| Our Little Celtic Cousin of Long Ago|
|by Evaleen Stein|
|The story of Ferdiad, a boy of Ireland, in the time of High King Brian Boru, when the Danes were pillaging the Irish countryside. How his foster-father Angus becomes poet to the High King and how Ferdiad himself recovers a lost treasure. Gives a glimpse into the customs and social life of the Celts, with special emphasis on their artistic achievements, including the Book of Kells and the stories of Cuculain. Ages 8-10 |
HOW CUCHULAIN GOT HIS NAME
 "YOU know," began Angus, "it was in the brave days of
the Red Branch Knights, hundreds and hundreds of years
ago. Every summer these famous warriors used to go to
the dun of Concobar Mac Nessa, king of Ulster, which is
in the northern part of Ireland, and while there they
would practice drills and hold contests of strength and
go through all sorts of feats of arms.
"One summer when they were thus visiting King Concobar,
on a certain day a great flock of birds alighted on the
wheat fields and began to eat the ripe grain. The king
and a party of his knights went out with slings and
stones to drive them off. But the birds kept flying
 and farther away till at last when it grew dark they
had lured King Concobar and the rest to where a fairy
mound rose from the banks of the river Boyne.
"When they looked about for somewhere to sleep, they
could find only a tumble-down hut, and with this they
had to content themselves; that is, all but one of the
knights who went exploring further till he saw an
opening in the fairy mound and entering it he came to a
beautiful house and was met at the door by a handsome
young man who told him his name was Lugh of the Strong
Arm. In a little while the young man's wife came in
and the knight stared with surprise for he recognized
her as Dectera, a lovely girl who with fifty of her
maidens had disappeared from the court of King Concobar
a whole year before.
"When the knight went back to the hut where the others
were and told what he had seen, King Concobar at once
sent for Dectera
 to return to the court with him. She refused, but next
morning they found in the hut her beautiful baby boy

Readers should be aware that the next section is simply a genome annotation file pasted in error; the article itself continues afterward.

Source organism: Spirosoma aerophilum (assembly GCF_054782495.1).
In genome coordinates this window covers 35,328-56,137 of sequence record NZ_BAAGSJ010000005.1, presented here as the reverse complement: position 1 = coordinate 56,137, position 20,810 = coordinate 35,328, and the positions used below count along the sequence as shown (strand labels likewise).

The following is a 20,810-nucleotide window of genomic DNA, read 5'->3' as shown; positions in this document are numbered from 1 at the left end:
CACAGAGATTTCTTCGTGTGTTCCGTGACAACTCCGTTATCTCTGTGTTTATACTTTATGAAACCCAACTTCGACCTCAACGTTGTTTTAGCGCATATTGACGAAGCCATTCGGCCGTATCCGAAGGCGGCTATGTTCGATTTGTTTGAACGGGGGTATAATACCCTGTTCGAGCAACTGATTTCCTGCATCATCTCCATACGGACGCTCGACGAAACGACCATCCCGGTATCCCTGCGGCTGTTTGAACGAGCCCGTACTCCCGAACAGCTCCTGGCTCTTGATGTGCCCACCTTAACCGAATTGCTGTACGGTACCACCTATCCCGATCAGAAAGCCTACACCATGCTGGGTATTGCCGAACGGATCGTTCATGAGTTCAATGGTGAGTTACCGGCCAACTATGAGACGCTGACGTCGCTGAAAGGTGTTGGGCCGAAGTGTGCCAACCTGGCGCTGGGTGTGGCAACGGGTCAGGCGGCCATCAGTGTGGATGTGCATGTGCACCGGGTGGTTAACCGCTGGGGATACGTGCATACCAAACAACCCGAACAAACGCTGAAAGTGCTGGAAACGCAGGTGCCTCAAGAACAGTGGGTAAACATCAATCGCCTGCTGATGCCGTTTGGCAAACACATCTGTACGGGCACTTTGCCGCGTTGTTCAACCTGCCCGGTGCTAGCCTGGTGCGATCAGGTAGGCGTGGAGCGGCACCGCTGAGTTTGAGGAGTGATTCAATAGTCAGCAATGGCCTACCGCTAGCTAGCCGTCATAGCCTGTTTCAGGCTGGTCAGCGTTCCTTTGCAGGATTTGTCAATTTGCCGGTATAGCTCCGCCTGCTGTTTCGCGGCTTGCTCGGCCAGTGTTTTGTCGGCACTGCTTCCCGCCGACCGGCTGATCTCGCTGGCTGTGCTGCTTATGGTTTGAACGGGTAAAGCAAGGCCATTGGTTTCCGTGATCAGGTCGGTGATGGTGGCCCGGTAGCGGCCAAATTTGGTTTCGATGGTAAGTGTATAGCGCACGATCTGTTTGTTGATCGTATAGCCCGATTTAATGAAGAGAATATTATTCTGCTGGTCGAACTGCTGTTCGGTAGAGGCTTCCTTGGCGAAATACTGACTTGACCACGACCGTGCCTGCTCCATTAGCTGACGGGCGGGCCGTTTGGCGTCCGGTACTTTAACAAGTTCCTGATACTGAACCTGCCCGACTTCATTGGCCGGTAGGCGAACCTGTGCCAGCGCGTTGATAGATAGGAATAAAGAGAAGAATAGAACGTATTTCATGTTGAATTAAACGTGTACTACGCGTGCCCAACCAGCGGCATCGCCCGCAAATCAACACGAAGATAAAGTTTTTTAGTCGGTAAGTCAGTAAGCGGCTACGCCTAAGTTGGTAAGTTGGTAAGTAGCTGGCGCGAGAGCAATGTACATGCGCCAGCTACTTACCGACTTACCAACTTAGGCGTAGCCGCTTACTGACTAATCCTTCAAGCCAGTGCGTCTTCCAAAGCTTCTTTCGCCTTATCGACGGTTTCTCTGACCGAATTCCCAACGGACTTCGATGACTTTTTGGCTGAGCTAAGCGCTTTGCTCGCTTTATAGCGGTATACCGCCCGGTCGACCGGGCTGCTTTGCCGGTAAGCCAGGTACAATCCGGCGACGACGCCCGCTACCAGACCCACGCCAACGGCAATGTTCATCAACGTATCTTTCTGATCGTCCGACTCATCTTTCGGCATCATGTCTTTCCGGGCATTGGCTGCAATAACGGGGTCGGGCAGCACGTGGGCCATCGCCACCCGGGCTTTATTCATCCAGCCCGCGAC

whom she had sent as a gift to the people of Ulster,
for the Druids had made great prophecies about what a
great hero he should be."
"Who were the Druids?" asked Conn.
"Why," said Angus, "they were the priests of long ago,
before the blessed Saint Patrick came and taught our
Celtic people about Christ and started the Christian
religion in Ireland.
"But everybody in King Concobar's time believed what
the Druids said," went on Angus, "so the Red Branch
Knights took the baby back with them and found a nurse
for him, and the king gave him a large piece of land
and a rath for his inheritance and he was named
Setanta. By and by, when he was seven years old, he
was sent to be brought up in the court and be a
foster-son of King Concobar. He was a fine strong boy
and soon excelled all the other boys
 at court in running and leaping and riding horseback
and shooting with bow and arrow and in hurling the
spear, and all the things you boys now are being
"Now one summer, when Setanta was about ten, King
Concobar and some of the knights who had come again for
the yearly practice in arms, decided to pay a two days'
visit to their friend a flaith named Culain who lived a
number of miles from the king's palace. When they were
ready to start they asked Setanta to go with them, but
he was busy playing a game of hurley and he wanted to
finish it; so he said he would come later in the
"The king's party went on, and Culain welcomed them and
spread a great feast and by the time they had finished
it was quite late in the evening, and they had
forgotten all about Setanta. Then all at once they
heard a most ferocious baying outside."
"Yes," cried Ferdiad, for the boys were
 very fond of this story, "it was the hound of Culain
that had been let loose to guard the rath for the
night, and it was as big and fierce as that lion beast
that lives across the sea somewhere and everybody is so
afraid of! One of the merchants from the south of Gaul
told us about it at the fair!"
"I have heard of the lion," said Angus, "and they say
it is very terrible, but I believe I would as soon meet
it as one of our Celtic wolf-hounds on guard. As the
folks in Culain's rath listened the noise grew louder
as if the hound was fighting fiercely. At this they
"And there stood Setanta with his foot on the dead
hound!" broke in Conn excitedly.
"Yes," said Angus, "when it sprang on him he had seized
it by the throat and killed it all by himself. The
king and knights were amazed and they carried Setanta
into the house and declared he would be a great hero.
But while they were all exclaiming about Setanta's
 feat, Culain stood apart, sad and silent; for he
thought a great deal of his hound that had guarded his
rath faithfully for years.
"As soon as Setanta noticed this, he said courteously
to Culain that he was sorry he had been obliged to kill
his hound, but that if he would give him a young dog he
would train it so well that in a few years it would be
as brave and faithful as the hound he had lost. And he
said that meantime, if Culain would give him a spear
and shield, he himself would stay and guard the rath
from all harm.
"Wasn't that splendid of Setanta!" exclaimed Ferdiad.
"Yes, indeed!" answered Angus, "and from that time on
he was called 'Cuculain,' and every one who knows the
stories of our Celtic heroes knows that his is the most
famous name of all. But that will do for to-day," and
Angus rose to go into the house.
"I must go, too," said Conn, and as the boys
 strolled together to the door of the dun, he added,
"Next week school begins in the monastery over the
hill. I'll see you there, won't I?"
"Yes," said Ferdiad, "father Angus says that is where I
am to go, so good-by till then."
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